R.I. Sees Rise in Greenhouse Gas Emissions from Power Plants


The Manchester Street Power Station in Providence is responsible for the second-largest single facility greenhouse gas emissions in Rhode Island. (Rob Smith/ecoRI news)

PROVIDENCE — Greenhouse gas emissions from Rhode Island’s five natural gas-fired power plants are on the rise.

According to new data released by the Environmental Protection Agency, emissions from the state’s major power plants increased by more than a million short tons last year, largely due to heightened activity in the regional electric grid. Four out of five facilities that reported data saw emission increases between 52% and 72%.

In raw terms, in 2022 the five power plants produced just about 3 million short tons of GHG emissions, and about 4 million short tons in 2023.

The five facilities, which include the Manchester Street Power Station in Providence and the Rhode Island State Energy Center in Johnston, are some of the biggest GHG emitters in the state, and are required by federal law to report their emissions annually to the EPA.

The reason for the big increase in emissions? State officials say retirements of other power plants in New England often result in ISO New England, the entity that manages the electric grid in the Northeast, to ask more of Rhode Island’s natural gas plants.

“It’s positive to see coal and oil power plants shutting down in our region, which is a testament to the changing market,” DEM spokesperson Evan LaCross said. “But it requires ISO New England to rely more heavily upon its existing fleet, although renewables are increasingly being used as well.”

LaCross also said Rhode Island’s five natural gas plants are typically asked to produce more electricity, due to their ability to provide cost-effective power. Around 35% of all electrical demand in New England is met by natural gas, according to ISO New England data.

Since 2018, three major power plants have been retired from the New England electric grid, including two coal-fired plants (Connecticut’s Bridgeport Harbor Station and Massachusetts’ Mount Tom Station) and the Pilgrim Nuclear Power Station in Plymouth, Mass. Together all three plants produced 1,200 megawatts (MW) of power. A total of 7,000 MW of coal, natural gas, and nuclear plants have left the regional grid since 2013.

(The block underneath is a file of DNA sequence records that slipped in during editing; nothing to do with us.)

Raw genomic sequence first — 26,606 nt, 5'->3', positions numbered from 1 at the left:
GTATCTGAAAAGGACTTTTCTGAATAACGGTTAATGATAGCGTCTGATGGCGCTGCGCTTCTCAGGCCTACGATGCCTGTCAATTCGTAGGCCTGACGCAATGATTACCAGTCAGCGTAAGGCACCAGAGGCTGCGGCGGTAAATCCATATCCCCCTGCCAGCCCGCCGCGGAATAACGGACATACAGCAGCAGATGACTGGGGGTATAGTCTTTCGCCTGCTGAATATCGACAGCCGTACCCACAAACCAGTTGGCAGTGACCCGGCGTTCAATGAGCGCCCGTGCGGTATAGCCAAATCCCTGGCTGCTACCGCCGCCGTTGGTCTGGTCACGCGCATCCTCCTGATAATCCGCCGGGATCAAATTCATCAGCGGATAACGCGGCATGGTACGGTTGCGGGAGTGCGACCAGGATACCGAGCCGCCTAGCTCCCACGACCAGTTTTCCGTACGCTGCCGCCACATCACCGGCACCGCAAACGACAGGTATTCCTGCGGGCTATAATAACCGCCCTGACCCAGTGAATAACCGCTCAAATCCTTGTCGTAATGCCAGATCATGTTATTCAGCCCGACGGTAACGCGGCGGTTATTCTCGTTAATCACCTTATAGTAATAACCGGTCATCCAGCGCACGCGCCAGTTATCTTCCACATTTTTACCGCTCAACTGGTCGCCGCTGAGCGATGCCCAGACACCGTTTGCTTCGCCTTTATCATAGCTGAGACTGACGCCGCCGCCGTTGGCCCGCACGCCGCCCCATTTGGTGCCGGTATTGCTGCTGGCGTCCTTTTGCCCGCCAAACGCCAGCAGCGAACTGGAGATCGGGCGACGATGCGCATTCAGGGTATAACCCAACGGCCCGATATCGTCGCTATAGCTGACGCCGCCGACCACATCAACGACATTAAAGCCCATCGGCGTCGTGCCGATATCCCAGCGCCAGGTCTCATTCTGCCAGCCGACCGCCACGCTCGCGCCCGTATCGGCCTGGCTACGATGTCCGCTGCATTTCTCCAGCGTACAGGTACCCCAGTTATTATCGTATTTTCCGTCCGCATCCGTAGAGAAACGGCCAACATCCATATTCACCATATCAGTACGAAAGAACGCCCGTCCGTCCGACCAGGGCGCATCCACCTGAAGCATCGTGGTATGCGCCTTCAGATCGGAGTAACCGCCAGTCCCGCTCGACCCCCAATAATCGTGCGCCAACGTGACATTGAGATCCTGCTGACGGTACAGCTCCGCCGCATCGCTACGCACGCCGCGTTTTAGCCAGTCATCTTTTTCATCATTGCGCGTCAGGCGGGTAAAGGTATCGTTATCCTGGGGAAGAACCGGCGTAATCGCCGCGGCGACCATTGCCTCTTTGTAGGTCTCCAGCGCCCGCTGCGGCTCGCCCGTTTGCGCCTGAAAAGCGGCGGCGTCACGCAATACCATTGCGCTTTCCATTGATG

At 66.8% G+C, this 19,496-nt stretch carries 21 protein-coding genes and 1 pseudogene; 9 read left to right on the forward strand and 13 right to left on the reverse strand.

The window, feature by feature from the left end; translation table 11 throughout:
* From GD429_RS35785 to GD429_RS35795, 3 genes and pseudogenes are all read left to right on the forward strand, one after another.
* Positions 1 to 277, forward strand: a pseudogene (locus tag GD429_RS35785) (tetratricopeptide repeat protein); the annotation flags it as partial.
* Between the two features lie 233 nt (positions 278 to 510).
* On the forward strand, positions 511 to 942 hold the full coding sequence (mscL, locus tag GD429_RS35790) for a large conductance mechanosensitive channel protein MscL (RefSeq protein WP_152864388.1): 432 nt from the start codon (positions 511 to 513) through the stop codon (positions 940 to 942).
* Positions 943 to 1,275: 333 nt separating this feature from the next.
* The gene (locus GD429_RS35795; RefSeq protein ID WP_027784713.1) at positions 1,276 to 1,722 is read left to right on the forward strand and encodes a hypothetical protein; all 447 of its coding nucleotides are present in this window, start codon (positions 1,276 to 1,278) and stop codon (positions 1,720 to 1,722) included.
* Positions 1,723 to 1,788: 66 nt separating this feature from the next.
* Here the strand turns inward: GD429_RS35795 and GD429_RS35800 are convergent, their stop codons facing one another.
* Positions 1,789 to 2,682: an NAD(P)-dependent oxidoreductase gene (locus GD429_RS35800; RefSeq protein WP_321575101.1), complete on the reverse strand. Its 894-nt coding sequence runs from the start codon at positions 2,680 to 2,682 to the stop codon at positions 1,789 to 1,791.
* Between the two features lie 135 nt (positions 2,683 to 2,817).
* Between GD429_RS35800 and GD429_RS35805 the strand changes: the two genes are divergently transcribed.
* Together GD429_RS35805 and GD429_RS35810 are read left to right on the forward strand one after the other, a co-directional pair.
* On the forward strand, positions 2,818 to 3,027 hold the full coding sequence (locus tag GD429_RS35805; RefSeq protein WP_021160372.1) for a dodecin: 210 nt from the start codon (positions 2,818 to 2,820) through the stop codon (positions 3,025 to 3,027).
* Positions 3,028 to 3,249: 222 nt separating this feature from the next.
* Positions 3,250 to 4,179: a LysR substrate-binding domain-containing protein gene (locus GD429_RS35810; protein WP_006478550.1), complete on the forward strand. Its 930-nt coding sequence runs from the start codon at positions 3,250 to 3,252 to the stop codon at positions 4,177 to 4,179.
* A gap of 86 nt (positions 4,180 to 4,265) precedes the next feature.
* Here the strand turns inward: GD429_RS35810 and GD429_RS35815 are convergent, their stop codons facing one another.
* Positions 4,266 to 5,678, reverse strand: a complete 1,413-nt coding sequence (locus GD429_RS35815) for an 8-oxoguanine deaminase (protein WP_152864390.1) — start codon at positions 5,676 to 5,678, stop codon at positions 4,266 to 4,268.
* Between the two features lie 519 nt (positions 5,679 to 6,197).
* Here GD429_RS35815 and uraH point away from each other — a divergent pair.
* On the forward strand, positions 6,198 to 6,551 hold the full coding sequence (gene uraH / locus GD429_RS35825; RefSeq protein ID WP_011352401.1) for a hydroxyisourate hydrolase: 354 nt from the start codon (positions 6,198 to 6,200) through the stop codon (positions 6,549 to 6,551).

Much of the replacement power coming online in the regional electric grid will be renewable energy. The vast majority of new projects in ISO New England’s interconnection queue are wind, solar, and battery storage projects, and Rhode Island, along with its neighboring states, have renewable energy standards that will increase capacity.

(Rhode Island’s renewable energy standard, updated in 2022, requires 100% compliance by 2033.)

But the increased emissions from the five power plants are unlikely to impact the Ocean State’s climate reduction mandates. DEM has calculated electricity emissions not by how much power is produced in Rhode Island, but by how much Rhode Islanders across the state consume on an annual basis.

The state’s Executive Climate Change Coordinating Council (EC4) endorsed consumption-based accounting in 2016, primarily to keep regional consistency when calculating emissions, as Massachusetts and Connecticut already crunched their emissions numbers that way.

LaCross said Rhode Island primarily relies on the Regional Greenhouse Gas Initiative (RGGI), an 11-state cooperative, to lower its power plant’s emissions. The program operates by setting emission limits to power plants across participating states, and auctioning carbon allowances for facilities that exceed their limits. States are given a share of the proceeds to use on climate mitigation projects.

“Since 2005, the RGGI states have reduced annual power sector emissions 50%, which is almost 50% faster than the nation as a whole, and have raised over $7 billion to invest into local communities,” LaCross said.

The state used proceeds from auctions last year to give an operating budget to the EC4, the state’s designated agency on climate change response.


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  1. Maybe the GHG should be also computed with amount of emissions per Mega-Watt-Hour (MWH) as Rhode Island natural gas fired generators are equipped with the best available fossil fueled control technology. Combined cycle, selective catalytic reduction for Nox control. They upgrade their technology as it becomes available, to operate the most efficient plants. They are also the reliable power that we all expect, when the wind doesnt blow, the solar doesnt generate, and the energy storage cant handle the load. We are fortunate to have these generators here in RI

  2. I agree with the previous comments on increased GHG by natural gas fired plants. The power required to maintain a healthy electrical grid needs to come from reliable sources. Gas fired power plants are there in case its not a windy or sunny day .
    Everything comes at a cost and natural gas fired power plants are the best available technology at this time.

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